Have you ever thought about what life would be like if everyday objects were entirely different from what we know? What if nobody had invented silverware? What if there was no telephone? How about if nobody ever invented the camera or the PDF?
These are all examples of advancements in technology. When used rightly, technology improves our lives, which is true in our personal lives and our professional lives. We rely on technology to get the job done, whatever the job is.
In supply chain management, the technology we rely on most is EDI. EDI, or Electronic Data Interchange, is great, but it has one major shortcoming. That is, for the majority of the supply chain, complete EDI compliance is unreachable and, dare I say, even impossible.
For a discussion of other shortcomings of EDI in 2022 check out Supply Chain Management and B2B Collaboration.
So, what do we do when we need to send critical b2b information like Purchase Orders, Advanced Shipping Notices, Invoices, and Reject Notices to a supplier that isn’t an electronic trading partner? Usually, we send those business documents manually as PDFs through email.
At one time, this was the best workaround we had for managing a supply chain full of non-electronic trading partners. However, the year is now 2022, and it’s time to consider the problems that managing this significant portion of the supply chain creates and whether sending PDFs with email is still the best way to manage these suppliers.
Many of the difficulties with sending PDF-based business documents in this list are issues that stem from using email instead of a well-configured EDI connection. One of the most significant issues with using email for sending important b2b collaboration documents is that as a document originator, you don’t know when the recipient of your document opens that Purchase Order or Reject Notice. That means you don’t know when 80% of your suppliers open that Purchase Order.
The impact of not tracking your business-to-business documents is enormous. Does your business care about how much inventory you keep on hand? It should; maintaining inventory costs money. If you can’t track when your supplier receives and opens a Purchase Order or Reject Notice, you’ll have to account for that by maintaining more inventory. Additionally, it only takes a few clicks of an opportunistic supplier for your rejected parts notice to “get lost.” What about when you inspect a batch of parts on arrival and find they are out of specification? Never mind who is going to pay for them; you need your supplier to know as soon as possible that they sent out of specification parts so that they can stop the production of more unusable inventory.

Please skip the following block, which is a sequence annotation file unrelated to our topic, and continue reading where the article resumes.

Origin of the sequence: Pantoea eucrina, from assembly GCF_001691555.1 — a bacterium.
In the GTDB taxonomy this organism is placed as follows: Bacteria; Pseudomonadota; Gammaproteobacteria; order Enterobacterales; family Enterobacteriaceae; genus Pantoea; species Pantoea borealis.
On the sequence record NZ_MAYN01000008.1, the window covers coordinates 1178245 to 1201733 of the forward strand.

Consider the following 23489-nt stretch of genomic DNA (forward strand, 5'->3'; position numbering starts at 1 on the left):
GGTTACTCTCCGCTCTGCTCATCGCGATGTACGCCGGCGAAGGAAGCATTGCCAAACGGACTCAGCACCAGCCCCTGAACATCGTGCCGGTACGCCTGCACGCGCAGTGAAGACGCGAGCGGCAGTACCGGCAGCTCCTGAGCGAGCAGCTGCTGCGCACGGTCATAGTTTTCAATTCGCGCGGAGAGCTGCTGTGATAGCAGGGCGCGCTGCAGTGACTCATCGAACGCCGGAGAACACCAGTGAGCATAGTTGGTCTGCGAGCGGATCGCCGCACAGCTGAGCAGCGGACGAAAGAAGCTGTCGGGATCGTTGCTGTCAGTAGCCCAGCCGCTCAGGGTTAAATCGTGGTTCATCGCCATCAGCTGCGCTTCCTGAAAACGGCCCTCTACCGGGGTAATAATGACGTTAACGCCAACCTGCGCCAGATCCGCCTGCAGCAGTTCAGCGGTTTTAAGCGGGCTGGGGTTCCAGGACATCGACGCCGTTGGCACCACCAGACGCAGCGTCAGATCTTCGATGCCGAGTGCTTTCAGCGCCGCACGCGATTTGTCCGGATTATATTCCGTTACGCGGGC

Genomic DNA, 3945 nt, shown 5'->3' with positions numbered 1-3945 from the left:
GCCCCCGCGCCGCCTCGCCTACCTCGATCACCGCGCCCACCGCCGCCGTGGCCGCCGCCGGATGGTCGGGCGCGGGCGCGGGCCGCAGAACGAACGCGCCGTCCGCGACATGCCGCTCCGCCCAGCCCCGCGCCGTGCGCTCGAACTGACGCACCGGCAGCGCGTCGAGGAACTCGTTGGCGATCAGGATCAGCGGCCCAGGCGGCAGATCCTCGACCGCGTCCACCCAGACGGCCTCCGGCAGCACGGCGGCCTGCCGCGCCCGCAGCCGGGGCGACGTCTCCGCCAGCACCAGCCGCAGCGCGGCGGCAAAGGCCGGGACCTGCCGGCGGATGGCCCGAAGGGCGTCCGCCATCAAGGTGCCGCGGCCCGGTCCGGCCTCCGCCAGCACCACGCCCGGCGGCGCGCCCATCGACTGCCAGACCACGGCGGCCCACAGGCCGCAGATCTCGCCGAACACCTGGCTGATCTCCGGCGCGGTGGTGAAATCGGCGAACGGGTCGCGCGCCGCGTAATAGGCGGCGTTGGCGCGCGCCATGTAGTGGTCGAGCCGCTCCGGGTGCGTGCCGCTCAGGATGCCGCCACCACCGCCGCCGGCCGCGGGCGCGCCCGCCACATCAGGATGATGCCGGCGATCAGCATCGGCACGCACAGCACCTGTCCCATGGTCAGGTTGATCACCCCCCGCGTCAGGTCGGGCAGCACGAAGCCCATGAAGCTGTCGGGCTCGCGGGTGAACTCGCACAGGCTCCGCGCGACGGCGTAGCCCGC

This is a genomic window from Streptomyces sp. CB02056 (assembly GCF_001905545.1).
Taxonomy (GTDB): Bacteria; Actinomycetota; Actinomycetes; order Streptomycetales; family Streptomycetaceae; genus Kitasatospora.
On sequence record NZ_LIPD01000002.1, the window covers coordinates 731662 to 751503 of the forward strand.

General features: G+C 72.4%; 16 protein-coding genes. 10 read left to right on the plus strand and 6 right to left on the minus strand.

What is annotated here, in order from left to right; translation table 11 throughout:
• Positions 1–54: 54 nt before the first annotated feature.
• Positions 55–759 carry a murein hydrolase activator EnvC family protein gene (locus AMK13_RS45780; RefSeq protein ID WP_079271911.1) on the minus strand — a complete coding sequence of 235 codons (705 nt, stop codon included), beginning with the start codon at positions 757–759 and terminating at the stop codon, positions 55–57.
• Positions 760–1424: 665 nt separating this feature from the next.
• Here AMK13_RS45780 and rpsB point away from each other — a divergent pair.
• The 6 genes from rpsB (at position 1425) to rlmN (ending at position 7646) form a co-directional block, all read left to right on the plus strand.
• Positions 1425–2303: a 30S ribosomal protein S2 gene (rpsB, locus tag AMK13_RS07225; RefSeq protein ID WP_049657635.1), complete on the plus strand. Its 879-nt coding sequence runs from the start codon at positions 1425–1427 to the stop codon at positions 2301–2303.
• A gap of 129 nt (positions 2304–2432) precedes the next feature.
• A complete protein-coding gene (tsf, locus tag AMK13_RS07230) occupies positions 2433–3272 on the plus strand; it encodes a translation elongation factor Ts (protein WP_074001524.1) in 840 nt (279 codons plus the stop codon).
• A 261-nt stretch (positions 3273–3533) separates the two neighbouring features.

These are only a few examples where the impact of not tracking your B2B Collaboration documents shines. How many examples can you come up with from your experience?
Keeping PDFs Current
Emailing PDFs also creates a version control nightmare. Do you need to revise a Purchase Order or update a planning schedule? Go ahead and send that PDF via email. Hopefully, your supplier will receive the update in time. What if they never see it? What if, for some strange reason, that email finds its way into the spam folder accidentally? Now you’ve got to scramble. You have a critical shipment of parts coming in, but the supplier sent a batch they produced according to an outdated Purchase Order. You’re now behind on your delivery dates, you’re short on parts, and it’s not anyone’s fault. The opportunity for error here is incredibly high. This is a real risk for supply chains that are dependent on emailing PDF-based business documents to the majority of their suppliers. Do you want to mitigate that risk? The only way is to convert those paper document-based suppliers to fully compliant electronic trading and b2b collaboration partners.
Securely Sending PDFs?
Cybersecurity is a critical discussion today. We live in a world dominated by digital information and the exchange thereof. Competitors would love to obtain proprietary information that is critical for maintaining your competitive advantage. Cybercriminals would love to use your business to further their organizations. The list goes on.
What’s the point? Emailing PDF documents is a big point of vulnerability. Think about it. You have to send information to the open internet before delivering it to your intended recipient. While that information is out there, it’s unprotected from people with malicious intentions. You may not even know that someone is damaging your organization until it is too late to stop.